Do you know the rules for a non-functioning traffic signal? Are you a pro at handling the situation? Or, are you THE ONE who screws up the flow of traffic? (snicker, here)

Get our free mobile app

Not to worry.

The kind folks at the City of Richland have put together an informative guide, in the event that power goes out, due to the extreme heatwave.

Credit: Richland Police Department

Should you encounter a traffic signal that is off:

Treat the intersection as a four-way stop. If you arrive at the same time as another car — or even two other cars — the car farthest to the right goes first.

If four cars approach at the same time, the car that comes to a complete stop first is the first to go, then the car to the right, and so on in a counterclockwise rotation.

This may not always work. In that case, right-of-way goes first to a car traveling straight, then a car turning right, then a car turning left.

If the signal is flashing:

If your signal is flashing yellow, you may proceed through the intersection without stopping. But do so carefully. Keep in mind that other motorists may be confused. Be prepared to stop if necessary.

If your signal is flashing red, you must bring your car to a complete stop before traveling through the intersection.

The following is KEY for who has the right of way. Follow these tips and you SHOULD be golden.

• First to stop = first to go: The first car to the intersection is the first to travel through.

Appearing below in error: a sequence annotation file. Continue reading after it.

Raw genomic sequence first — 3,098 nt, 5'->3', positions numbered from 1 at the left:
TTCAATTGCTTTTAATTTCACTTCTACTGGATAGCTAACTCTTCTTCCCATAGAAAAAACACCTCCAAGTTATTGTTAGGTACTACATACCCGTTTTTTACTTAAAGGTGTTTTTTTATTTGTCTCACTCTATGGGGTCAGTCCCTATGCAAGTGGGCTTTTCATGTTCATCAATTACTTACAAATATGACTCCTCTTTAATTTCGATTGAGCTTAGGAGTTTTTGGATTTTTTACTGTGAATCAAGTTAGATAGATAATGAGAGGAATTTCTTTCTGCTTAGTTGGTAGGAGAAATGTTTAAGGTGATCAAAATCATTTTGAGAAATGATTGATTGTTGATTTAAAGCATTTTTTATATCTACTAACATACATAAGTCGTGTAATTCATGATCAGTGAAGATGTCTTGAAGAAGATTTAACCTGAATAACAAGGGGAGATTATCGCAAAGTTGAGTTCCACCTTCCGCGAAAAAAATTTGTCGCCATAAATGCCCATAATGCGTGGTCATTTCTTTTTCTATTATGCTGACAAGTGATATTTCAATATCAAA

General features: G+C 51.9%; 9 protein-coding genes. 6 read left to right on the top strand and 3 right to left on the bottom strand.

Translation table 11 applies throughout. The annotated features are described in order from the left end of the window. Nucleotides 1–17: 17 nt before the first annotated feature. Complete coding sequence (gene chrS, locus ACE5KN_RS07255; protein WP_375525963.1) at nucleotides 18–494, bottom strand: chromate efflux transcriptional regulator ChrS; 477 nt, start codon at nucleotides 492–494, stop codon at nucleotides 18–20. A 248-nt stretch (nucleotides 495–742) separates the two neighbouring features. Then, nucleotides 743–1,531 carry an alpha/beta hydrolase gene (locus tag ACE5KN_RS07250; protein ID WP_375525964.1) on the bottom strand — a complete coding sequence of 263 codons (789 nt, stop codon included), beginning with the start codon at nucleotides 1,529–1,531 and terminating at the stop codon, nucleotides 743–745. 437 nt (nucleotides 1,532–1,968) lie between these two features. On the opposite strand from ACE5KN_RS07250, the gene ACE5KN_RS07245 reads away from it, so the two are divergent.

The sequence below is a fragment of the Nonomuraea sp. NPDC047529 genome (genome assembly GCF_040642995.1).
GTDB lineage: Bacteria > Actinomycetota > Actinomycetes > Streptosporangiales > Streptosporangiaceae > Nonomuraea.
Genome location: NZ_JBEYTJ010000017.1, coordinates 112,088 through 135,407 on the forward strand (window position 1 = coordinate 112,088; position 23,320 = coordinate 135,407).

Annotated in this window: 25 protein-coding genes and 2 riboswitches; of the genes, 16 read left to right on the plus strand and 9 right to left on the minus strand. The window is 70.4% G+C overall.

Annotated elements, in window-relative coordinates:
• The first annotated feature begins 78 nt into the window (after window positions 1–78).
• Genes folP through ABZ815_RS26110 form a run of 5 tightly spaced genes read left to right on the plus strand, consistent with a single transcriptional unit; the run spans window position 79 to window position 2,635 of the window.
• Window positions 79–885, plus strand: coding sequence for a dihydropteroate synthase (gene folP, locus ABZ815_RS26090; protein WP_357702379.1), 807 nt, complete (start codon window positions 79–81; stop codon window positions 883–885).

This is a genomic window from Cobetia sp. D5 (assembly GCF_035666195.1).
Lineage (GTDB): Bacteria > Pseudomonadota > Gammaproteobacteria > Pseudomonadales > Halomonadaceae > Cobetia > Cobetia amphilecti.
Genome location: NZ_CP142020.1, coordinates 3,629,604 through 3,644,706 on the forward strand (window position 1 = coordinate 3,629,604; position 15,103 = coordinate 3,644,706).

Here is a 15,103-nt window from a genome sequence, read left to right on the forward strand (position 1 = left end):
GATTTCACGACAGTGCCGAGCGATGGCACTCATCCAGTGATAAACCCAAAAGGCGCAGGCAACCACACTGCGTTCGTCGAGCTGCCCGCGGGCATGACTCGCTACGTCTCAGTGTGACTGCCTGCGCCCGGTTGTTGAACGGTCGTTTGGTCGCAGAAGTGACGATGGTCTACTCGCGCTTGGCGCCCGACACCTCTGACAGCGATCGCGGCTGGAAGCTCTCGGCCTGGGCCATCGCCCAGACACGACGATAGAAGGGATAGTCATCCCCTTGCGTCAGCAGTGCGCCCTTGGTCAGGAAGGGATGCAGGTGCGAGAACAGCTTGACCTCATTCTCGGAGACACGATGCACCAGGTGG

• Farthest right goes first.

• Traffic going straight goes first.

• When in doubt, bail out: If you are unsure of who should go first, let other traffic move through first until you feel it’s safe to travel through.

Please do NOT call 911 to report "lights out" at a traffic signal during a power outage. It's recommended that you call Non-Emergency Dispatch at 509-628-0333 to report a non-life-threatening situation.

10 Washington Towns That People Often Mispronounce

Here are 10 towns in Washington that are most often mispronounced.

LOOK: See how much gasoline cost the year you started driving

To find out more about how has the price of gas changed throughout the years, Stacker ran the numbers on the cost of a gallon of gasoline for each of the last 84 years. Using data from the Bureau of Labor Statistics (released in April 2020), we analyzed the average price for a gallon of unleaded regular gasoline from 1976 to 2020 along with the Consumer Price Index (CPI) for unleaded regular gasoline from 1937 to 1976, including the absolute and inflation-adjusted prices for each year.

Read on to explore the cost of gas over time and rediscover just how much a gallon was when you first started driving.